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IBM and the University of Maryland's quantum computers go head to head

Why it matters to you

For the first time, it's possible to perform head-to-head tests on two different quantum computers, which could help forge a path to further breakthroughs in this ever-advancing field.

We’re closer to a large-scale universal quantum computer than ever before, but there is still some debate among experts as to which implementation of the technology has the most potential. For the first time, two promising systems have been put head to head to see which could tear through the same set of algorithms the quickest.

The two quantum computers were fielded by the University of Maryland and IBM. Both are outfitted with a total of five qubits, but IBM’s implementation relies on superconducting metals, whereas the University of Maryland’s system uses electromagnetic fields to trap ytterbium ions, according to a report from the MIT Technology Review.

Despite the vast differences between the two pieces of hardware, both process algorithms the same way, which facilitated like-for-like testing. Since May, IBM has allowed students and enthusiasts to experiment with its quantum computer via the IBM Quantum Experience, which was used in this experiment.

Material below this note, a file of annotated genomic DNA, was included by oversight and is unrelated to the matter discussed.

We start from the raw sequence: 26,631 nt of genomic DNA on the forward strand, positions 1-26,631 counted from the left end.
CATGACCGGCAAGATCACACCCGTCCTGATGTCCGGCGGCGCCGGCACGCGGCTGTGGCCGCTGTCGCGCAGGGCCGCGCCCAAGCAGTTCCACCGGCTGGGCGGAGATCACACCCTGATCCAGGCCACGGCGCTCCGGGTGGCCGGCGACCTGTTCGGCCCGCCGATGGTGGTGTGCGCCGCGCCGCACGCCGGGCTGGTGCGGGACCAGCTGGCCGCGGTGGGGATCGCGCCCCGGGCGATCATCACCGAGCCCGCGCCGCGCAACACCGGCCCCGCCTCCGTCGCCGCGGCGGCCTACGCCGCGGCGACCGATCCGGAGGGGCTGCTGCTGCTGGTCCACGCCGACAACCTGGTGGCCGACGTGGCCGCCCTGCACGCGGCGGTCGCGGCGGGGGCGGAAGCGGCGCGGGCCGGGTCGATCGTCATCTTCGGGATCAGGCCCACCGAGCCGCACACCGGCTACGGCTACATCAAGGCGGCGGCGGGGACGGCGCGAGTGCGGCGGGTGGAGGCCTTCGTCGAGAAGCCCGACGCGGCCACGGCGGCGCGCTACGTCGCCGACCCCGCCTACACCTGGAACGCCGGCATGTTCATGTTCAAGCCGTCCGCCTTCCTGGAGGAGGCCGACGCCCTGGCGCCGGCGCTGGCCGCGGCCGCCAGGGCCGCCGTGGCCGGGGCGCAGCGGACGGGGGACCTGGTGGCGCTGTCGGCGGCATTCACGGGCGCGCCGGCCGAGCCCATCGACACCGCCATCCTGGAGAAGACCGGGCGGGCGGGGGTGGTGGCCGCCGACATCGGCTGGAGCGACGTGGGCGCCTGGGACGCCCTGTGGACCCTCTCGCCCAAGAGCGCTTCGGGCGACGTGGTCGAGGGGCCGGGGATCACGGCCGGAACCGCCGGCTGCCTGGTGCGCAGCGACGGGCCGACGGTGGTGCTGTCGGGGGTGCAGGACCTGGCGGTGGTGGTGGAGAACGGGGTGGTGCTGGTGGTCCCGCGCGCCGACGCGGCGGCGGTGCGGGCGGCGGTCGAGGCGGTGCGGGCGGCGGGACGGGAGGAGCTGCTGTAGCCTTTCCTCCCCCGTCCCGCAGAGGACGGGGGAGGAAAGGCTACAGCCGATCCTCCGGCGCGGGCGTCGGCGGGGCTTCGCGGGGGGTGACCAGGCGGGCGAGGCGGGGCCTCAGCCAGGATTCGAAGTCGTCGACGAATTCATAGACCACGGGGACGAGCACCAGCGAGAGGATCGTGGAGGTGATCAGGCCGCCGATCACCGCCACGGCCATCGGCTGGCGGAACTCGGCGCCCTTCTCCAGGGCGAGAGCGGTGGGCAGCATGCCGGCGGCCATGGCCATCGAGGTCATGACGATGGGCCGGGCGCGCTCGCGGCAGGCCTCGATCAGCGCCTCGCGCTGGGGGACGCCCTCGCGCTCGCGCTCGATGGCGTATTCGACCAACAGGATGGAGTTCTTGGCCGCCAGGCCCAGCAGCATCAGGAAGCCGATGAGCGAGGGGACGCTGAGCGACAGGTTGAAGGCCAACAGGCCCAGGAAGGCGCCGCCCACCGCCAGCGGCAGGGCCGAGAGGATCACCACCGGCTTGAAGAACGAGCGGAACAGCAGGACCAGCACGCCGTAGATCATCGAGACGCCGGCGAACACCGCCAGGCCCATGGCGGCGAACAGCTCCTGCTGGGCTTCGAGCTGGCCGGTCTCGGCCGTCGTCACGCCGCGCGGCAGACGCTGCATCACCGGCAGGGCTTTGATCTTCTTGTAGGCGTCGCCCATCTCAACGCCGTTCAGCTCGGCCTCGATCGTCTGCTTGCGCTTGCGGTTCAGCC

More: D-Wave sold its first 2,000-qubit quantum annealer to a cybersecurity firm

The results of the head-to-head test indicated that while IBM’s system was able to process problems more quickly, the University of Maryland’s hardware was more reliable. That’s because the college’s quantum computer uses interconnected qubits, which are capable of sharing information with one another. IBM’s rig exchanges information using a central hub, and the process can apparently cause the delicate quantum states that are essential to quantum computing to collapse.

These results aren’t likely to have a huge impact on the future of quantum computing. However, the fact that two quantum computers can be compared in this way serves as resounding confirmation of the progress that has been made in this field in recent years.

It’s not yet clear whether superconducting metals, trapped ions, or a different idea entirely will lead to the creation of a large-scale universal quantum computer. However, if it’s possible to compare one system with another, researchers are better equipped to make decisions about what works and what does not. We may still be a way off the breakthrough that makes the practical implementation of quantum computing a reality, but work like this shows that forward progress is being made all the time.